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myValkyrie

Terrier Terror: List Reveals Jack Russell Attacks

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http://www.abc.net.au/news/stories/2010/01/25/2800176.htm

The Jack Russell terrier could be fast becoming one of New South Wales' most dangerous dogs, according to the latest dog attack register.

The state's government has released its quarterly dog attack report for the period between October and December last year.

In all, 793 attacks were reported to councils throughout NSW, down slightly from the previous quarter.

Topping the list of 20 breeds that bite was the Staffordshire bull terrier, followed by the Australian cattle dog and the German shepherd.

The Minister for Local Government Barbara Perry says it is unusual to see the Jack Russell come in at number seven.

"It is surprising that we see little dogs like the Jack Russell," she said.

"I do remember in the last quarter we saw the Maltese making it to the top 20 dogs on the dog attack register.

"I think that it brings home the message that the fact that popular breeds are involved in attacks still means that dog owners have got to keep their pets under control at all times.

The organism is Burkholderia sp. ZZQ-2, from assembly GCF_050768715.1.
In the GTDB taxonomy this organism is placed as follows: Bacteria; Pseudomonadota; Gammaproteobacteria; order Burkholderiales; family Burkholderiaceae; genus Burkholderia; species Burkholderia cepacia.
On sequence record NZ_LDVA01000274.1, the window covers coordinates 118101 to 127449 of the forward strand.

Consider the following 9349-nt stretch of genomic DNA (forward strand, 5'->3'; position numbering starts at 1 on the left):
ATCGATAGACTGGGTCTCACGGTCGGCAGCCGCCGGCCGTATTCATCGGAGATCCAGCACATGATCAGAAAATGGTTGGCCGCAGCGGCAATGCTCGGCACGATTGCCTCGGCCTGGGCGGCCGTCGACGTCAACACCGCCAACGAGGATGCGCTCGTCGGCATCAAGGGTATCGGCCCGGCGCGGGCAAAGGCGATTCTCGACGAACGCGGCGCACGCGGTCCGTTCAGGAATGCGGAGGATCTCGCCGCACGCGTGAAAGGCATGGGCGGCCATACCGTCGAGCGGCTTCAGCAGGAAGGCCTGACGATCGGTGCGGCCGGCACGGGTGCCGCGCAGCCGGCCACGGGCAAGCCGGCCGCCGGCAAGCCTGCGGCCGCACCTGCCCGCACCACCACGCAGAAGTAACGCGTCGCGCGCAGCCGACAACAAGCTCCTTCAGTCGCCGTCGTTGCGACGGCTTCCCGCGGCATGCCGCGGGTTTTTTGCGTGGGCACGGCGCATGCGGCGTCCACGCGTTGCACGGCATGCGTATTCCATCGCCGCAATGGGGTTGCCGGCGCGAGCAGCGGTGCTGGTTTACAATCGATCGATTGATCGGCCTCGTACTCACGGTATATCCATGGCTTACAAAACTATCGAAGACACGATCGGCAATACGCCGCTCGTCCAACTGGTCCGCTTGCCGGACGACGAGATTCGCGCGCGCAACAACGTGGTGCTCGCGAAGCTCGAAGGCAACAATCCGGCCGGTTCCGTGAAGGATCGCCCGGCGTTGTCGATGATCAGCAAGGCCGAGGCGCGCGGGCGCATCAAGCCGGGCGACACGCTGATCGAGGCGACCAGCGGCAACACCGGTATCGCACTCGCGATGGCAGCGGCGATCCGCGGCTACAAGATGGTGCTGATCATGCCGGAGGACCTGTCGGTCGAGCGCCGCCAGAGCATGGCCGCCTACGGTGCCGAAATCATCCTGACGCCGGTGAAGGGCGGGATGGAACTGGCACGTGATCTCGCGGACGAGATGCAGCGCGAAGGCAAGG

"Any dog is capable of attack and sometimes we just don't know why they might attack.

"But the best reminder here is that dogs need to be properly supervised and controlled when out in the public."

Gosford had the highest number of dog attacks, followed by Blacktown and the Shoalhaven.

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Cosmolo   

We don't know why they might attack.. Really? I can think of a few reasons

Dog not socialised- Owner did not socialise

Dog not trained- Owner did not train

Dog not properly contained- Owner did not contain

Dog not supervised with strangers and strange children- Owner did not supervise

Of course we have no clue about why dogs attack..

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JRT's, like a lot of terriers, were bred to attack vermin. Some of them are brave little idiots in the attack department, sometimes with bad results. I will never forget talking with someone who ended out with a JRT through changing partners, and ending out flabbergasted when the little, presumed harmless, dog killed a sheep.

In my experience in boarding kennels, JRT temperament is highly variable. Some are pretty placid. Some think they are BIG dogs and will take on a Rotti that weighs 10 times as much as them . . . and are happy as Larry being part of a pack of 30+ kg dogs with unaggressive temperaments. They do tend to be VERY opinionated dogs . . . whatever temperament they have, they seem to have it in a big way.